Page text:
Once you find out more about who your competitors are and what they’re doing, you can better position yourself to demonstrate value. For example, if you find out that a close competitor of yours only offers monthly reporting instead of weekly, and has no social media marketing services, you could let your client know what a better deal they’re getting with you.
You could also go a bit more abstract here and demonstrate value with the resources you’re able to provide. For example, you could claim that your experts have more experience than those of your competitors, or that you have access to more sophisticated tracking technology. Just make sure your claims are justified—dishonesty could ruin an otherwise solid reputation.
Make Your Clients Love You
It doesn’t take much to add a personal touch to your service; don’t forget that on the other side of this relationship isn’t a “corporation”—it’s another person, or maybe a few other people, and all of them appreciate the human element of your relationship.
Going the extra mile can give your client those “warm fuzzy” feelings, and help them to see your partnership as an actual partnership, not just a tool to use for their own advancement. This will separate you from the competition, increase the perceived value your agency brings to the table, and make it harder for the client to walk away during brief periods of less-than-stellar results.
Hopefully, you can master this approach intuitively; all you have to do is be friendlier. Opt for in-person meetings and phone calls over emails or text messages. Inject humor and personal conversation into your regular updates. Get to know your clients, and be straightforward and honest with them. Send them a handwritten piece of mail every once in a while, like a thank-you note or a congratulations—they won’t forget it.
(Image Source: Mark Sanborn)
Try to think about this strategy as little as possible. If you overthink it, your efforts might be misconstrued as insincere or manipulative. Instead, just treat your clients like you’d treat a friend, and truly strive to help them succeed.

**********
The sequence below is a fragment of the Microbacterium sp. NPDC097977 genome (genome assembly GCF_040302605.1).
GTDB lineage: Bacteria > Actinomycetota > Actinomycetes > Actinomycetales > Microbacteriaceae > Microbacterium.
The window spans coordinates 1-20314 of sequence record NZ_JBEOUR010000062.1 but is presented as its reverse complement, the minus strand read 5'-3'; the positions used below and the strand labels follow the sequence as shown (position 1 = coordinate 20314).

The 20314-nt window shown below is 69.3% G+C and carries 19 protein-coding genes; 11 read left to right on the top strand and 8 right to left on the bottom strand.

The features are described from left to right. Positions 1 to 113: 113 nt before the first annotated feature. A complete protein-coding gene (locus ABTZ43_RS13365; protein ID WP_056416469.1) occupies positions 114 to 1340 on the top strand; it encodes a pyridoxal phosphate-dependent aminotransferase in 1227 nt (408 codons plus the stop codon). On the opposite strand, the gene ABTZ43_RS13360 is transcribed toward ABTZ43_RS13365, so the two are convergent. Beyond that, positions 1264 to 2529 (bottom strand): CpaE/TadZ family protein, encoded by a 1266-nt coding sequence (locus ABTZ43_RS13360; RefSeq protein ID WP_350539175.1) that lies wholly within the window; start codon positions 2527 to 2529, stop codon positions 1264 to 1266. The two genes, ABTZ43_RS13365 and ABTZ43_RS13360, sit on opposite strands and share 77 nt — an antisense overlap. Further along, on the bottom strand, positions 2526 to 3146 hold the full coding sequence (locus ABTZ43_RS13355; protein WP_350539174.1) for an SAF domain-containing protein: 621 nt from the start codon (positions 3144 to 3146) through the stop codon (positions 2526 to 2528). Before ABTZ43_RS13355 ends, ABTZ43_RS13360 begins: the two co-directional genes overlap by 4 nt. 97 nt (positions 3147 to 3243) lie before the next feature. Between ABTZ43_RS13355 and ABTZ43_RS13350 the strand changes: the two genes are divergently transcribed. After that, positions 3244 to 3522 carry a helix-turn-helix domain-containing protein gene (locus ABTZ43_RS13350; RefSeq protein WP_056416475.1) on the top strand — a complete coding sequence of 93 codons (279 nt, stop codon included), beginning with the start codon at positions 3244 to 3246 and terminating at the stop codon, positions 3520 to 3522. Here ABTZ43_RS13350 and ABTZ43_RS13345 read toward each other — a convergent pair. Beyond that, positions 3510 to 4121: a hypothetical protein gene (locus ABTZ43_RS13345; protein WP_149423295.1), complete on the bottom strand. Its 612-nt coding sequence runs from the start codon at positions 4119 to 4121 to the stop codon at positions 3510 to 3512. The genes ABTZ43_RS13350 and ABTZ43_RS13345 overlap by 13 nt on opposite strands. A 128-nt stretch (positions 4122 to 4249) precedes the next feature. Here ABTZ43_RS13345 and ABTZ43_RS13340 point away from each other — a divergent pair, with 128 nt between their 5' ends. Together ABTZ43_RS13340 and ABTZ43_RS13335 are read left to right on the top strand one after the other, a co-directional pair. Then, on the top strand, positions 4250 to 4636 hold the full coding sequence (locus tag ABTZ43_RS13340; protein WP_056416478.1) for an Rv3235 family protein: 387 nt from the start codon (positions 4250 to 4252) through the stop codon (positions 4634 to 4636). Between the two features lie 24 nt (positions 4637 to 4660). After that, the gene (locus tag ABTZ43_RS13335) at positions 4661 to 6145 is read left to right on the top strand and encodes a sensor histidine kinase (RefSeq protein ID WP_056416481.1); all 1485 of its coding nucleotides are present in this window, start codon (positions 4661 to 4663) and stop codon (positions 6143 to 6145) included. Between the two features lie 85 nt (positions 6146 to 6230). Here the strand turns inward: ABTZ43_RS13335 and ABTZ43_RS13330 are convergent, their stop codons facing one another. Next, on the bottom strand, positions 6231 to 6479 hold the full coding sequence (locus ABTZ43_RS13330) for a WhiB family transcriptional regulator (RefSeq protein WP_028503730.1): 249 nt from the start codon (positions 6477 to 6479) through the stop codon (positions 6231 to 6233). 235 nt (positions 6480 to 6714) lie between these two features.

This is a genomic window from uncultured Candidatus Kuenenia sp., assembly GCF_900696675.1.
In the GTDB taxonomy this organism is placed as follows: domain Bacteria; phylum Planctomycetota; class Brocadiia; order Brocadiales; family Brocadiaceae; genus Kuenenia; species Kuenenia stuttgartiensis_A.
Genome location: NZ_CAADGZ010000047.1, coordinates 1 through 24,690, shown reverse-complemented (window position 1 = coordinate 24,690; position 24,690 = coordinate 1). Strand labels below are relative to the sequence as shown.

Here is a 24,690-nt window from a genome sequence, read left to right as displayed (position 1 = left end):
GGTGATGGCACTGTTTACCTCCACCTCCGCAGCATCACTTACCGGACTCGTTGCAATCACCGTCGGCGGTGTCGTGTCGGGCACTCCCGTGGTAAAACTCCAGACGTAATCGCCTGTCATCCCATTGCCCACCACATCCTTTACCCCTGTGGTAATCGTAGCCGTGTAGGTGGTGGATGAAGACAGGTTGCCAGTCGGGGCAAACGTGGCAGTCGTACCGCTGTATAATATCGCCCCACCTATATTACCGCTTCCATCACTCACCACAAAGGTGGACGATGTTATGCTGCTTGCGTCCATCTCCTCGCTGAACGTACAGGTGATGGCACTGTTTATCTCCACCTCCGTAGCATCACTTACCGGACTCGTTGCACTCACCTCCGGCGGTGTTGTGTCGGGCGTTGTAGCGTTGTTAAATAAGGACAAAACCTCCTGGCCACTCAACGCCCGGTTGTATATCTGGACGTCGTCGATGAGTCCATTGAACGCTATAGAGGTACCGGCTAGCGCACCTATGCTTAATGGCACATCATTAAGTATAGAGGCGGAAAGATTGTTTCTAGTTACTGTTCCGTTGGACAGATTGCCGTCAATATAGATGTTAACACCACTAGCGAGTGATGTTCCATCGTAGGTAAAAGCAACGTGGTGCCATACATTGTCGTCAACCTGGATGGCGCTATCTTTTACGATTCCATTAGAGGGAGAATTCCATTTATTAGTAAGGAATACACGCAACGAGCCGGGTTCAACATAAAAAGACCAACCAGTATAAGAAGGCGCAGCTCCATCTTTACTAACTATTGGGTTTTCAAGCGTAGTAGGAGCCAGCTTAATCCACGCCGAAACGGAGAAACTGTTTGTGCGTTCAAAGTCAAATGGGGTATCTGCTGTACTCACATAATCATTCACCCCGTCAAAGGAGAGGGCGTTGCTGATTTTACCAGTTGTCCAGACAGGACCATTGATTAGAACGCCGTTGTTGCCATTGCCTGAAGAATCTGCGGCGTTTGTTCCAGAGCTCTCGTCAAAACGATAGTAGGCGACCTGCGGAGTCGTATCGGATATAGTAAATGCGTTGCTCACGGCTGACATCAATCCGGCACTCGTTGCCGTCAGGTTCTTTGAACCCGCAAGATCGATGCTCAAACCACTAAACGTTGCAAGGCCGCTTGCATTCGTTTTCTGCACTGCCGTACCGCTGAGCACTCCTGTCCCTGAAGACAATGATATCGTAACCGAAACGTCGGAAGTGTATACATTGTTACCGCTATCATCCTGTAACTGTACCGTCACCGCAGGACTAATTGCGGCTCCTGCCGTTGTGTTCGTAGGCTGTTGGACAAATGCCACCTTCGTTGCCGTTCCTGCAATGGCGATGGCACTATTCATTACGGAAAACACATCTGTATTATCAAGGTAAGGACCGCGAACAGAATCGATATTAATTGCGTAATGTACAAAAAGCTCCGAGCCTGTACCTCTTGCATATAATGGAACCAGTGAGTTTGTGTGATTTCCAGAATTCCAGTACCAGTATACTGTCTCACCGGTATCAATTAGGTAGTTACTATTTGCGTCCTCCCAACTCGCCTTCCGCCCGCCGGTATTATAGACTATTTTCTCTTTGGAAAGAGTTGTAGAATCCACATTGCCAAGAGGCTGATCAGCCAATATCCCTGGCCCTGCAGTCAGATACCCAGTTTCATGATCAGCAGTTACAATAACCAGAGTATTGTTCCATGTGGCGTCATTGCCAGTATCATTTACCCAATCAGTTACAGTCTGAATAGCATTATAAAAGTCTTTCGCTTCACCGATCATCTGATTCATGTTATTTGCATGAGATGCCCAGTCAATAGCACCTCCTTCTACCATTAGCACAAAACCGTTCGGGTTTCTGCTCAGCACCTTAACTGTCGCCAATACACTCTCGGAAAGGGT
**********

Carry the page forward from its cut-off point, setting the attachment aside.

Digital marketing is a fast-paced industry that responds, sometimes violently, to new technologies and new trends. It’s easy to miss an update here or there with few consequences, but if you do this consistently, it will only take a few years before your entire approach is rendered obsolete. The solution is to adapt, by incorporating new strategies and making new recommendations for your clients whenever possible.
The “newness” of your ideas holds a value, which you can demonstrate to your client (though not in a way as concrete as ROI). If your results are sagging, it could just be because you’re on the cutting edge of the latest marketing trends and you haven’t worked out all the kinks yet. If your pattern of growth has been disrupted, it’s because you’re trying to stay ahead of the competition.
Adaptability is all about taking a short-term risk to avoid a long-term failure, and it’s important that your clients are aware of this. Some marketing firms get by with adhering to now-obsolete practices and never changing them—mark yourself as a differentiator.
Secondary Benefits and Unmeasurable Metrics
Finally, let’s not forget about the secondary benefits all your efforts have for your client’s bottom line. These effects are devilishly hard to pinpoint, and even harder to quantify, but they do exist, and they do provide an extra layer of value to your overall marketing efforts.
Brand Visibility and Reputation
Every time you do something that puts your client’s brand in front of an unfamiliar user, you are generating value for that brand. Imagine some of the following scenarios:
- A social media user shares your socially syndicated article. One of their friends researches your client, visits the site directly, and ends up purchasing from them.
- A frequent visitor of a high-profile publication reads your client’s article (written by you). Intrigued, they follow the link, but take no further action. Two months later, they return via a direct visit and buy something.
- An organic visitor who found your client through search left before buying anything. However, they were impressed, and made a personal referral of your client to three of their close friends.